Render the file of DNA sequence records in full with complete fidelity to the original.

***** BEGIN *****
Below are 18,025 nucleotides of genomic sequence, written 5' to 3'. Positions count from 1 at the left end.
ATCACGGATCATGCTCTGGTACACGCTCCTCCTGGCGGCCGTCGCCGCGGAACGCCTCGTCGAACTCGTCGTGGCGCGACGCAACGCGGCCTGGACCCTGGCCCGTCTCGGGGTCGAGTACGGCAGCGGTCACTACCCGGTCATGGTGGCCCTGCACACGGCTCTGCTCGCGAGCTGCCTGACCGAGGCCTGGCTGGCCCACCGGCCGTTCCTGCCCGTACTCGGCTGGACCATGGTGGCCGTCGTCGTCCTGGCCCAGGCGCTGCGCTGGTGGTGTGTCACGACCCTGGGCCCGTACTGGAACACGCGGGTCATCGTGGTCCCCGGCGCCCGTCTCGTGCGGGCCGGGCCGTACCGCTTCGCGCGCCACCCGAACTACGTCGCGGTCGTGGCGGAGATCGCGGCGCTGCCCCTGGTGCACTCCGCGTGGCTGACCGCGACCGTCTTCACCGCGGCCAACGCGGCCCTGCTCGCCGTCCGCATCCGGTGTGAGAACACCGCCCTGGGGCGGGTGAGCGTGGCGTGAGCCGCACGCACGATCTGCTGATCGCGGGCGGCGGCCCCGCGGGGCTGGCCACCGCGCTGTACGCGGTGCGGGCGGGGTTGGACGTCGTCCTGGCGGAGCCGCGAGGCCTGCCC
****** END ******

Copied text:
Below are 18,025 nucleotides of genomic sequence, written 5' to 3'. Positions count from 1 at the left end.
ATCACGGATCATGCTCTGGTACACGCTCCTCCTGGCGGCCGTCGCCGCGGAACGCCTCGTCGAACTCGTCGTGGCGCGACGCAACGCGGCCTGGACCCTGGCCCGTCTCGGGGTCGAGTACGGCAGCGGTCACTACCCGGTCATGGTGGCCCTGCACACGGCTCTGCTCGCGAGCTGCCTGACCGAGGCCTGGCTGGCCCACCGGCCGTTCCTGCCCGTACTCGGCTGGACCATGGTGGCCGTCGTCGTCCTGGCCCAGGCGCTGCGCTGGTGGTGTGTCACGACCCTGGGCCCGTACTGGAACACGCGGGTCATCGTGGTCCCCGGCGCCCGTCTCGTGCGGGCCGGGCCGTACCGCTTCGCGCGCCACCCGAACTACGTCGCGGTCGTGGCGGAGATCGCGGCGCTGCCCCTGGTGCACTCCGCGTGGCTGACCGCGACCGTCTTCACCGCGGCCAACGCGGCCCTGCTCGCCGTCCGCATCCGGTGTGAGAACACCGCCCTGGGGCGGGTGAGCGTGGCGTGAGCCGCACGCACGATCTGCTGATCGCGGGCGGCGGCCCCGCGGGGCTGGCCACCGCGCTGTACGCGGTGCGGGCGGGGTTGGACGTCGTCCTGGCGGAGCCGCGAGGCCTGCCC